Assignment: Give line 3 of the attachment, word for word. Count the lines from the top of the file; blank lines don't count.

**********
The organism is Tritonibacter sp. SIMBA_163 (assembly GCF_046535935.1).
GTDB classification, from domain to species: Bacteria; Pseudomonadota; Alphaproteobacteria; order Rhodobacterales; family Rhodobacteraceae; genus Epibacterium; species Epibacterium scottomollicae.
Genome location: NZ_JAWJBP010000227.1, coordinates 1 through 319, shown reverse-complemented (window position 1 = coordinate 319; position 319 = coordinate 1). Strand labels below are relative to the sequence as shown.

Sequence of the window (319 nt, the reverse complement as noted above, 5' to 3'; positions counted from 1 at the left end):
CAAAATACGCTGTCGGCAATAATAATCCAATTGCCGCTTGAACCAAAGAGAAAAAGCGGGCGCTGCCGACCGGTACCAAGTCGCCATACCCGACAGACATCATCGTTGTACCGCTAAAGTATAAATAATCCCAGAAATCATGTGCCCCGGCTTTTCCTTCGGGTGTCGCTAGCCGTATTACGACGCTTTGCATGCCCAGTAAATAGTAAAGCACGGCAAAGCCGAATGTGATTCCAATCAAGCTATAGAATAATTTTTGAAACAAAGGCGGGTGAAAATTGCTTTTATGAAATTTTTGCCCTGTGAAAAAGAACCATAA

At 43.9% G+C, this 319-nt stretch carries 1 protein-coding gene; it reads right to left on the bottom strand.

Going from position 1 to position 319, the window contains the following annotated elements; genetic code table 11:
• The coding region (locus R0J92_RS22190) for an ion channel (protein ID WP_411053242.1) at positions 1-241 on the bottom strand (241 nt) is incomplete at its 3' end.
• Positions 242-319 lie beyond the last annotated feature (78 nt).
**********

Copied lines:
Genome location: NZ_JAWJBP010000227.1, coordinates 1 through 319, shown reverse-complemented (window position 1 = coordinate 319; position 319 = coordinate 1). Strand labels below are relative to the sequence as shown.